Most people (hopefully) in the tile industry are familiar with the requirement to include movement joints as detailed in the TCNA Handbook (section EJ 171).
However, the same section also notes that perimeter joints should be included any where tilework abuts restraining surfaces such as walls, dissimilar floors, curbs, columns, ceilings, or where backing surfaces differ.
What this means is that a joint filled with flexible sealant should be used instead of rigid grout in these areas.
This is very important because different materials have varying rates of thermal expansion and contraction.
Grout should not be used where these materials meet each other as these forces can transfer and cause cracking of grout and tiles. A flexible sealant provides an “escape valve” for these forces in order to prevent cracking.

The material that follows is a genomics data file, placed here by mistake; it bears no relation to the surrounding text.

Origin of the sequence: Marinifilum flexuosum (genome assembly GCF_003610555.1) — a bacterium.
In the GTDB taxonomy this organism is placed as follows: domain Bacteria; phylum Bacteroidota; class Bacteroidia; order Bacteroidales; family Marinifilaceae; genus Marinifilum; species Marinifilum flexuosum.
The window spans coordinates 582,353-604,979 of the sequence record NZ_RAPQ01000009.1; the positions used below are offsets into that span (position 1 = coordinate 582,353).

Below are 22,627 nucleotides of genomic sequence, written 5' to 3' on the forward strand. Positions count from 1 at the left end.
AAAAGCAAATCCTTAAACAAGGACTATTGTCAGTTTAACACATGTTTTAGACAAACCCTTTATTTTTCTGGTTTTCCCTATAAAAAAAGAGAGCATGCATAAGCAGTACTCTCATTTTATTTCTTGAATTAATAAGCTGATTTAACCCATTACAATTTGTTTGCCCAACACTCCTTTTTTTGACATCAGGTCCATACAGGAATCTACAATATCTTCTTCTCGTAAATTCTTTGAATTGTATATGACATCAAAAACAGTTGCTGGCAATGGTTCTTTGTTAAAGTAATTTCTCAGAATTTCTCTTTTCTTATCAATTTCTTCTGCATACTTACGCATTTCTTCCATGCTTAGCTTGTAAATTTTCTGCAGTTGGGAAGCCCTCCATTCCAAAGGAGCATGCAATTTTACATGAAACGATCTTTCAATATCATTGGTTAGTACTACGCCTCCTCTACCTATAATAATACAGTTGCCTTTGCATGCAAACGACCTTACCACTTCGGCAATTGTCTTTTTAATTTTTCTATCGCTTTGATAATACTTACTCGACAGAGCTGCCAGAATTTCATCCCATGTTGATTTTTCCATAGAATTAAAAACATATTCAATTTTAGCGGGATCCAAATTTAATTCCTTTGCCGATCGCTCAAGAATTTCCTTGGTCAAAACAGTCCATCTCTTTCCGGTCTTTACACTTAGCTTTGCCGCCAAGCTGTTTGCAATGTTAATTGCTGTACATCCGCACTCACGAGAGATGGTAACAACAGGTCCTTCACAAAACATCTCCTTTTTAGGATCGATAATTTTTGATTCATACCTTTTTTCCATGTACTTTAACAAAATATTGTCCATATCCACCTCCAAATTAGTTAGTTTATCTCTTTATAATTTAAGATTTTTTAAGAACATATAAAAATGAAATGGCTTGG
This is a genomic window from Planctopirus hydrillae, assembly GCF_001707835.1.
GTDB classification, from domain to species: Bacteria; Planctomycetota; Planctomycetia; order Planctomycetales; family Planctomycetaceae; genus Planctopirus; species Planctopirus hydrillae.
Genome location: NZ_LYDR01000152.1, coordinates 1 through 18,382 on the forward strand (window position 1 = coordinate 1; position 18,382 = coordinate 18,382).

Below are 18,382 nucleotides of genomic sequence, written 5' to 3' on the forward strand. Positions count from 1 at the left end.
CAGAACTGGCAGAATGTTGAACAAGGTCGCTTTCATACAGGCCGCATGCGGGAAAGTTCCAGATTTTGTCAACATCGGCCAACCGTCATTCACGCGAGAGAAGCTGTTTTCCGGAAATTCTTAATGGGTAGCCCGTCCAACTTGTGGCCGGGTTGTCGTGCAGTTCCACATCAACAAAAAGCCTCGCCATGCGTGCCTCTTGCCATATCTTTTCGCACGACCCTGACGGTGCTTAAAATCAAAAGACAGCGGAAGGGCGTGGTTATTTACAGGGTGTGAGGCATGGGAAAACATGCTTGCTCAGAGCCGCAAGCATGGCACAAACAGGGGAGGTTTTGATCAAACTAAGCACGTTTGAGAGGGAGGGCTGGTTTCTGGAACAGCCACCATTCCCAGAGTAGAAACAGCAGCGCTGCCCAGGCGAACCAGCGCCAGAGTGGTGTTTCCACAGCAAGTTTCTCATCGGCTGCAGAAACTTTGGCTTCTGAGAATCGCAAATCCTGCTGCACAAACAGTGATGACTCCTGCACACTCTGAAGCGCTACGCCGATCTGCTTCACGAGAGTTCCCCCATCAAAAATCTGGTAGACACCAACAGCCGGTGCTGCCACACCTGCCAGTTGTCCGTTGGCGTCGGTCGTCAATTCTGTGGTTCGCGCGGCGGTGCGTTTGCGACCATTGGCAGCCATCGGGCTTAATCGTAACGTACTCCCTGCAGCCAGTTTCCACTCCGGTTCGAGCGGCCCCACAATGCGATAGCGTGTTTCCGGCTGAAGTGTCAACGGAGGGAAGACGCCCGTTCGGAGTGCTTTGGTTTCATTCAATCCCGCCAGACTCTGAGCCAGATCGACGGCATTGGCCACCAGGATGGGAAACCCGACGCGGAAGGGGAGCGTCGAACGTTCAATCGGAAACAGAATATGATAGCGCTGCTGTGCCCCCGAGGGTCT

Unfortunately, it is common to see grout installed directly adjacent to countertops, columns, transition strips, window frames, and cabinetry.
Not surprisingly, there is a high incidence of grout cracking in these areas. The vast majority could be prevented simply by following long-established installation guidelines that apply to all types of tile and natural stone.
If you are interested in more information, the TCNA has a great summary of all the reasons why grout can crack on their website.